Wednesday, October 31, 2007
Monday, October 29, 2007
Let's just say that it didn't happen, and move on. The Poppy Socks are just past the heel turn, and I'm still enjoying the pattern. I'm not yet to the knit-foot-forever stage, but it will probably be here soon. I love, love, love the color of the yarn and the way that it's knitting up. I'm hoping that I can finish these before my upcoming mini-vacation--Mom and I are going to Kauai over Veteran's Day weekend. Any recommendations?
I love this yarn, although it's mighty close to some other sock yarn that is currently in my stash. The pattern looks interesting, although I haven't actually looked at it (or the rest of the stuff that came in the package) that closely yet. I'll catch up on that (and hopefully everything else I'm behind on) soon! I did complete the Flat Stanley project, he had a pretty good time on his travels. Here's a very seasonally-appropriate shot, one of my favorites from the batch:
Tuesday, October 23, 2007
Wednesday, October 17, 2007
Tuesday, October 16, 2007
Monday, October 15, 2007
I was hoping to have one of those super spectacular finished shawl photos by now, but the first batch of full-shawl shots didn't turn out that well, and it's been dark and rainy since I realized I should take a new photo. So I'm going to make due with what I have, since I'm going to Boston and Orlando later this week and won't have time to fool around with it before then.
The photos above show some of the details--I think I like the shawl-over-dog-gate photo the best, because it looks very airy that way. The dog gate is actually a critical tool in this whole process--keeping the dachshunds off of the shawl while blocking would have been impossible without it!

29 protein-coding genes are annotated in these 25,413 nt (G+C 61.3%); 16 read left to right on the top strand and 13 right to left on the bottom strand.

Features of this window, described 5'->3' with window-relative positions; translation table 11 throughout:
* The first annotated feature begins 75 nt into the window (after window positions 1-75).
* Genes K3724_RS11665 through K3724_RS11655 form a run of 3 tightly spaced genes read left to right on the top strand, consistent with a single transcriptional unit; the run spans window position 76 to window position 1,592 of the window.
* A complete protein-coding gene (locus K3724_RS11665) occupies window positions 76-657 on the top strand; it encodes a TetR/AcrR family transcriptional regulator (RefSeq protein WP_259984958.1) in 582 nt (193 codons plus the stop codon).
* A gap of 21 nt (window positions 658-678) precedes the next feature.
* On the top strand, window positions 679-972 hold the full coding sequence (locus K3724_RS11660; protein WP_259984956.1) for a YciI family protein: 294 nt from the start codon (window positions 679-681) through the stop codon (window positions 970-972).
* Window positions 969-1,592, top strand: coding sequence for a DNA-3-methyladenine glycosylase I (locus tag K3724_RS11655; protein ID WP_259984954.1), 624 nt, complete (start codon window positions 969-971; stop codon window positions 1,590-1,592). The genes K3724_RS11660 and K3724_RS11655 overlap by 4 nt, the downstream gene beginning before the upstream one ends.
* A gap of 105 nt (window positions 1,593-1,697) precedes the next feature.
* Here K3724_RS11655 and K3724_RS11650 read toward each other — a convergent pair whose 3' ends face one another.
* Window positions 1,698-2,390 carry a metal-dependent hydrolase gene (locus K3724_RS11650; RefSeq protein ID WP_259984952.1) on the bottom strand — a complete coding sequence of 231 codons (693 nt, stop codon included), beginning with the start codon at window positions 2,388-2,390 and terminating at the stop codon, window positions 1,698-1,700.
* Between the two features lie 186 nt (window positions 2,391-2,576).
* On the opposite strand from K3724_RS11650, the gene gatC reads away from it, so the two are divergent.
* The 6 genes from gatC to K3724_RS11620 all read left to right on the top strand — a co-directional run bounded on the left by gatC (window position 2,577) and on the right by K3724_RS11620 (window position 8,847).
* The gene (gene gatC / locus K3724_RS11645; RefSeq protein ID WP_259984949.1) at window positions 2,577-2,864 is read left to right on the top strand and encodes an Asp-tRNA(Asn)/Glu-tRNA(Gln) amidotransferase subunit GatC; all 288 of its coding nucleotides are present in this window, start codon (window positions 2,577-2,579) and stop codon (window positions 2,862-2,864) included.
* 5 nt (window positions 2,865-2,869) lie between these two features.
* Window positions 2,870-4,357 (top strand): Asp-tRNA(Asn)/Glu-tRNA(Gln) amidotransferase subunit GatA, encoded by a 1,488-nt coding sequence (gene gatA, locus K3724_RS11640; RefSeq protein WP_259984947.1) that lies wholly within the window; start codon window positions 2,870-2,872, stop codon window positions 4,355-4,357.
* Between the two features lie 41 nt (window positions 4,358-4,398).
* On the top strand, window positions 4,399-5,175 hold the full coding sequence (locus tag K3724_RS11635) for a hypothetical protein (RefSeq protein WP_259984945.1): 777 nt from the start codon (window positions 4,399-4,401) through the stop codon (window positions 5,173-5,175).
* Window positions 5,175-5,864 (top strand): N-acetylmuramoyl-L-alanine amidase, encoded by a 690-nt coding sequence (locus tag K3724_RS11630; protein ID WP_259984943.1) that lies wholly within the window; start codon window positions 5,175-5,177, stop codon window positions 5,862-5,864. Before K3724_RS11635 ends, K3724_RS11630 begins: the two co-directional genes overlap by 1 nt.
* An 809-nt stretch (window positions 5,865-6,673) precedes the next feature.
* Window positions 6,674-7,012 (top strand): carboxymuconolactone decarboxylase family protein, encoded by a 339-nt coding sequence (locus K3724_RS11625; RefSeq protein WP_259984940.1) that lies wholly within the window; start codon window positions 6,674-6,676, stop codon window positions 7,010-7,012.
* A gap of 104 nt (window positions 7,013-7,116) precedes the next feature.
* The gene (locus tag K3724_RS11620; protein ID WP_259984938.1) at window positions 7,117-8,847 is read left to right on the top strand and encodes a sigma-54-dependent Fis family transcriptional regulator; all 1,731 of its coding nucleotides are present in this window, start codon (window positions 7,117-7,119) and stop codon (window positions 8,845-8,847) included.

Here's how the shawl looked (in bad lighting, taken at night), before soaking & blocking:
Barely looks like lace, no edge definition, basically looks terrible.
Here's how it looks after blocking:
Even in a not-super photo, it looks pretty good! I'm very pleased with the way it turned out, even if I'm not sure I can pull off the triangle shawl look. The top edge isn't really that crooked, I just didn't spend enough time arranging it. I was very glad to see that the scallops have held their shape--it's kind of amazing, really. The yarn is from Sundara Yarn, it's her sport merino. I used size 6 Addi Lace needles, the largest size they make. A larger size might have been a little more airy, which would have been nice.
I'm trying my hardest not to start another lace project, even though I have a couple of skeins of sport merino in my stash that would look great in lace. Time to refocus on one of the other three lace projects that are on the needles, maybe?
p.s. I reserve the right to continue to quote "Triangle Man" in the title of any future posts that involve triangle shaped things. I have no idea why this didn't occur to me sooner.
Saturday, October 13, 2007
I've tried to be a little aggressive with the blocking, so that the stitch definition will still be good after I unpin it.
Now that it's on the wires (blocking wires from Knitpicks), it's easy to see that there are four stitch patterns. The first three are leafy (leaf, fir cone, a leaf from a Japanese stitch dictionary), and the last one is ripple. The first and last are from Evelyn Clark's book, and the other are patterns I wanted to try out and crammed into the chart. I was trying to go from a fairly closed leaf to more open patterns, and while I think it was a good theory, they kind of all seem to have the same amount of openness. The ripple at the bottom is the most open, and I think it makes a nice border.
Hopefully, it will be totally dry later today, although I may leave it pinned out until tomorrow regardless.
Rhonda--I'll definitely bring it to knit night once I'm back in town, provided that I don't lose it while I'm travelling!
Friday, October 12, 2007
Tuesday, October 09, 2007